Stranger in a Strange B2B eCommerce Land

by Mark Weirich on July 13, 2016

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In the Wild West of the eCommerce world, there is a saturated landscape of Dreamers, Wannabes, and Professionals. Most of the landscape falls into the Wannabe and Dreamer categories. The Wannabes want to be professionals but are lacking resources and know how to go to the next level. Dreamers are those that think if they just build an eCommerce site, hock some products, and they are going to get rich and become the next big thing. For the sake of this discussion, I am going to focus on the Dreamers since they are, or have been customers of mine at one point or another over the course of my career.

Dreamers are good, sometimes extremely intelligent, ambitious, professional people who have the entrepreneurial spark and total faith in themselves in creating a venture with the hopes of living the American Dream. The key to what I just said is “Hopes” and “Dream” because many times that is what they are, an illusion to the real gravity of the situation. I work for a successful eCommerce company, and we have a lot of transactional business from small businesses who are in the Dreamer zone. By the way (I am not slamming the Dreamers), all great companies start as Dreamers, until they become Wannabes, and then graduate to Professionals, it’s the life cycle of eCommerce success.

What the Dreamers seem to all have in common is most still have a day job, they are operating on tight budgets, their stores are side projects, and most are very green on what it takes to build a successful online business. There is also the factor of learning curve as many haven’t put thought into the processes of creating both a coherent business and/or Marketing plan, have neglected to do market research, and are uneducated in many parts of the eCommerce functionality process.

The truth is most Dreamers close their eCommerce sites within 3 months to a year on average (that’s been my experience anyway). It’s both sad and frustrating when you see someone else’s’ dream fail or turn into a nightmare, and that is the point of my content today.  When your eCommerce customers fail it hurts you and your company not only from a revenue point, but also on a personal level. At the end of the day, all of us in the Sales and Marketing fields sooner or later wish to achieve the same thing our customers are attempting to achieve, if not immediately with our own private ventures, perhaps at some point down the road in our careers. Symbolically, the American Dream is all about ownership and financial freedom. It is the dream of occupational toil liberation and firing your boss forever, the dream of champagne wishes and caviar dreams, and the dream of self-sufficiency. When you see your customers fail, it brings a cold stark realization that you can easily become them with your own ventures. It is the looking in the mirror effect, because they are in essence a symbolic avatar of yourself and the perils of what entrepreneurship and self-sufficiency entails.

The big difference between Dreamers and Wannabes is the fact that the Wannabes had an adequate business plan and understood the craft of Marketing and Sales to a degree where they can be self-sufficient up to a point. The Dreamer segment is not as developed and organized, which would place them into a more superior position with regards to the launch of their eCommerce stores. The effervescent glow of hope and adventurism so abundant in the Dreamer places them in danger of being the Stranger in the Strange Land (aka…the eCommerce web space).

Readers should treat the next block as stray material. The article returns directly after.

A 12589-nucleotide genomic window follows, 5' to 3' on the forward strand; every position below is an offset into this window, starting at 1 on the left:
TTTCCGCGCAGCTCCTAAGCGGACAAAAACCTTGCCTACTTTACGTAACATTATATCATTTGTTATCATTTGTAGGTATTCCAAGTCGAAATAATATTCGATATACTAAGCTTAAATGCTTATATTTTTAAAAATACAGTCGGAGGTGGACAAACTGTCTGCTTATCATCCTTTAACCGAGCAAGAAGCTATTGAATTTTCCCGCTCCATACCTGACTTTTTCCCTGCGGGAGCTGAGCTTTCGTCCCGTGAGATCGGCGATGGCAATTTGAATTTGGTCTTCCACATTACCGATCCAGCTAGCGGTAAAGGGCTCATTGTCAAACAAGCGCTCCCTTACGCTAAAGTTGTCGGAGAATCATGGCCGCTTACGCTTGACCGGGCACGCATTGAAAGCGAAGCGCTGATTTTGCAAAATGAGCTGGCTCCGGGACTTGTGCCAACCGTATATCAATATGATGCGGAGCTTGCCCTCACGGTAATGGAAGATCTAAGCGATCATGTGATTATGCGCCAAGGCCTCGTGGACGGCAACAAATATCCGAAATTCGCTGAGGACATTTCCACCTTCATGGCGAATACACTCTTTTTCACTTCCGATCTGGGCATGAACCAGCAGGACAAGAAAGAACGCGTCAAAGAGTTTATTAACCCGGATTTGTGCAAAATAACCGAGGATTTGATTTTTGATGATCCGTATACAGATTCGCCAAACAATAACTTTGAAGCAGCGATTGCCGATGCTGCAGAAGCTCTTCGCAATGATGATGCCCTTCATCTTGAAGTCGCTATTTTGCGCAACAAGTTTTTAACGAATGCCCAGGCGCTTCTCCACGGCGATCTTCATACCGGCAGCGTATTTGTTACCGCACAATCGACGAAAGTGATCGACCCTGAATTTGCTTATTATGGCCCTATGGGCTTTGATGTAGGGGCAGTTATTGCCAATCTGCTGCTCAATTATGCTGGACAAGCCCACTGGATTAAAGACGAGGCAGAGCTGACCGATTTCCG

How do you bridge the gap as a Dreamer, between being an unknown stranger in the eCommerce world, and a becoming bona fide success story?

  • Organization (Detailed Business and Marketing Plans)
  • Research into your industry, competitors, market
  • Find value points, and differentiation point which curtail the commodity effect to your product and brand reputation
  • Verticalization
  • Learn, Manage, and Execute Marketing skills and programs, early and often (promotion and broadcasting differentiators, solving problems for customers within your market)
  • Have the systems in place to organize and execute on Sales & Marketing plans
  • Understanding what your threshold for risk is and building redundancy plans
  • Design a realistic growth strategy with monetary requirements and limitations to achieve success
  • SEO should be a constant point of interest and discussion and learning and or hiring people with the skills should be paramount (if you can’t be found in an organic search you will not sell)
  • Pay-Per-Click, this I would rank as a future initiative but still something to think about once your business starts to grow
  • Effective Social Media Presence and Marketing Campaigns (Learn it and love it)
  • Interpersonal and Organizational Networking (Fundamental and Necessary)

My points can be viewed as cliché and potentially too fundamental, I get it. The thing is with eBusiness attrition rates as high as they are, my points seem to be relevant. The migration of these Strangers into this Strange Land grows by the thousands every day. These strangers and their online shops, come and go as the seasons change. They all ascribe to know many of these fundamentals, but there seems to be a definitive deficit in putting these fundamentals into practice. Do yourself a favor learn the fundamentals, be a student of the game, put in the dirty work, and execute or you surely will join the ranks of the Dreamer’s dearly departed in the vast expanse of the internet graveyard.

 

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Topics: B2B Buyer Centric Ordering, Reading Mark's Mind